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Cost-Effective Media Wrangling Redux

After using my new media wrangling kit in the field a few times, I've augmented it with a few accessories and come to a few realizations that made it worth revisiting this entire premise. As in many cases, smaller is not always better, and when it comes to operating a computer, this is definitely the case.

Accessories

After the first job, I had added the keyboard and mouse to my bag, but it was just annoying having to deal with all these separate pieces in what was supposed to be a simple and cost-effective solution for file copying. Plus, when you added it up, the tablet + the case to stand it up + the keyboard + the mouse all added up to the cost of a more elegant solution: the 10" with the attached keyboard/trackpad cover.

The first main accessory I had purchased for the 8" was an Inatek 3-port USB 3.0 hub with integrated SD card reader (Figure 4, below). This worked perfectly. The WinBooks do not have slots for SD cards, only the fingernail-sized MicroSD cards, which are not used on bigger cameras. So having an external USB-3 reader was essential. Having it integrated into the hub meant one less thing to lose.


Figure 3. The Inatek 3-port USB 3.0 hub

The hub also powered up the USB 3.0 pocket HDD. I tested this when I did the first media-wrangling article and it worked great on the first gig I used it on. The client left happy with their footage and they contacted me later that day when they copied the footage onto their edit machine. Then I cleared my cards. Perfect.

The second job I used it on, the client showed up with two HDDs. I hadn't planned for two, and when I added the second drive, it would keep spinning up and then powering down. There was simply not enough power coming out of the tablet to power the hub, the card reader, and two external hard drives (Figure 5, below). So I had to copy files to one drive at a time, and that of course took twice as long and made it challenging to keep track of what was copied and what wasn’t yet copied.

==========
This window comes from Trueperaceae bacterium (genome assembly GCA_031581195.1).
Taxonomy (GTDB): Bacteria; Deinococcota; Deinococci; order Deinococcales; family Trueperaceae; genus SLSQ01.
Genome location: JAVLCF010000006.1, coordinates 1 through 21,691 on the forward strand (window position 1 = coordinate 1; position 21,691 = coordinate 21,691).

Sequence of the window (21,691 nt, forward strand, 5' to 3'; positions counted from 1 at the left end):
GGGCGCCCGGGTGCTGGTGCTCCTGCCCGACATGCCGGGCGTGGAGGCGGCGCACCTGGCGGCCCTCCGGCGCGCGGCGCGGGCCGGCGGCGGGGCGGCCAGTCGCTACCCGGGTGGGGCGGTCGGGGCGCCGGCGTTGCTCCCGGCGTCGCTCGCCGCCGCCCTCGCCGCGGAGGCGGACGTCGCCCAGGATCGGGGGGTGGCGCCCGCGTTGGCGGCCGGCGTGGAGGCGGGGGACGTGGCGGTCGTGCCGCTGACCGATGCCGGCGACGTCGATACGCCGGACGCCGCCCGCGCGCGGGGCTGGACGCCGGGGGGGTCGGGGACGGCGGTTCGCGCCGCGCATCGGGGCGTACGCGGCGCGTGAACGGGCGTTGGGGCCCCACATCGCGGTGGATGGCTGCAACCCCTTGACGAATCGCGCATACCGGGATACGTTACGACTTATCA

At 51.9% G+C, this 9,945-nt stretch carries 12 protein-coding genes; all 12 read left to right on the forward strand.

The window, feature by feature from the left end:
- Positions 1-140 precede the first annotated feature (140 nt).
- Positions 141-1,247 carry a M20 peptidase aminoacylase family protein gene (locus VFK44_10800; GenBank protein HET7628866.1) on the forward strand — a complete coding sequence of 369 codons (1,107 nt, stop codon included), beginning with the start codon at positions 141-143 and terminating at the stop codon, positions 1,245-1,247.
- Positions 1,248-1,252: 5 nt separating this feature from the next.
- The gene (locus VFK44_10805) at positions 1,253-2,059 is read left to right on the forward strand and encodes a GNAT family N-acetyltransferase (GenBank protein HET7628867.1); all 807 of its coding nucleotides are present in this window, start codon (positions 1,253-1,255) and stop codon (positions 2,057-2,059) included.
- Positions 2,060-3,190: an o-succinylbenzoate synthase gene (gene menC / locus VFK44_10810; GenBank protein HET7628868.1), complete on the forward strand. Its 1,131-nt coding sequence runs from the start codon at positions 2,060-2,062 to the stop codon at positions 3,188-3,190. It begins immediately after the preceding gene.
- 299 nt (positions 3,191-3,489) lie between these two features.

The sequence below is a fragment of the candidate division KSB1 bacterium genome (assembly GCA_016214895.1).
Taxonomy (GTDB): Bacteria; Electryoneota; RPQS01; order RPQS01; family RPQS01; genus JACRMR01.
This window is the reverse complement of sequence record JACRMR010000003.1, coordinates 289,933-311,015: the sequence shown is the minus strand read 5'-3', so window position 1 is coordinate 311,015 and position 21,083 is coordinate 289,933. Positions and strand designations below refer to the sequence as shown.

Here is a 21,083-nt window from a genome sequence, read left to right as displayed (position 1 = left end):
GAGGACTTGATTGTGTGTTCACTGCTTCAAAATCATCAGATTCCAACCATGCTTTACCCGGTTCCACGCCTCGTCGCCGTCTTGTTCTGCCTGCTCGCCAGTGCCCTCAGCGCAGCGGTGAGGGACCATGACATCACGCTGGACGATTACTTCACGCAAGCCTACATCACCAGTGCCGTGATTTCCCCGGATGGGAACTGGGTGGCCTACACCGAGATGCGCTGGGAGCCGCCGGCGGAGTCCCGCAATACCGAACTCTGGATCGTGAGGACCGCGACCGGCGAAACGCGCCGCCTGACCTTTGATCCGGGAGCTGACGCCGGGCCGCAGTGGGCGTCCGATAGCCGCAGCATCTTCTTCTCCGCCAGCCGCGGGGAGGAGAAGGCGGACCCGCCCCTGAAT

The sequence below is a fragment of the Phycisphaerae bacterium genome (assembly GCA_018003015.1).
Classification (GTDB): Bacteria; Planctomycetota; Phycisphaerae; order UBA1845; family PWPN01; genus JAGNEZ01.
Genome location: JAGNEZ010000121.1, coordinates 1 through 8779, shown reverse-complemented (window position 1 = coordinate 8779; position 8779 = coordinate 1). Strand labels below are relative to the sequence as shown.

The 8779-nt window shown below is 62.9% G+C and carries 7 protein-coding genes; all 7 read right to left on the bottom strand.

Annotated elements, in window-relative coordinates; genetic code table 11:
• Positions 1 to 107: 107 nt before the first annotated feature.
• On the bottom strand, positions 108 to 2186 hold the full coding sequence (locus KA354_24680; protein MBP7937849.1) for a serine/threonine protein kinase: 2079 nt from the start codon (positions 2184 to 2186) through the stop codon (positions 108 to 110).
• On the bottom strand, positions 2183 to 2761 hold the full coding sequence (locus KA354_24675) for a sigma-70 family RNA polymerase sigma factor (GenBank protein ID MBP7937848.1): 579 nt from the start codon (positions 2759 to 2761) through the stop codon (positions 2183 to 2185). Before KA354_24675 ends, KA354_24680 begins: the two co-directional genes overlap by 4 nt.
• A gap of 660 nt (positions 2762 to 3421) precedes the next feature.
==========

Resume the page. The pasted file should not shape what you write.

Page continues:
Figure 5. Not enough juice from the tablet to power all the attached USB devices.

I needed a powered external USB 3.0 hub. After searching and reading lots and lots of reviews, I decided on the Amazon Basics 4-port powered USB 3.0 hub. There are a few alternatives, but I settled on this one because it was so very highly rated, and it was very small--both the power supply and the hub itself. My goal was not to have things get too big and cumbersome despite adding a second AC-powered device to the kit.

Figure 6 (below) shows is my current kit and various accessories.


Figure 6. My current media-wrangling kit

To test the powered USB 3.0 hub, I’ve simultaneously connected three USB drives, copying from the SD card to the USB 3.0 drive at 66 MB/sec (megabytes per second), and I tried charging a cell phone at the same time just to stress-test the system (Figure 7, below). It ran fine. I was actually surprised I didn’t exceed the power capacity of the Amazon hub because it was not one of the higher-powered hubs that I found.


Figure 7. Stress-testing the powered USB 3.0 hub

The Amazon USB 3.0 power supply is only 2A at 5V, so I plan on arranging things differently on a job. I'll plug the card reader/hub directly into the WinBook, removing that load from the powered hub. That leaves more power for the drives. Stress-testing aside, I won’t actually charge a phone on the same system while copying media. There’s no reason to do that when critical bits are flying around.

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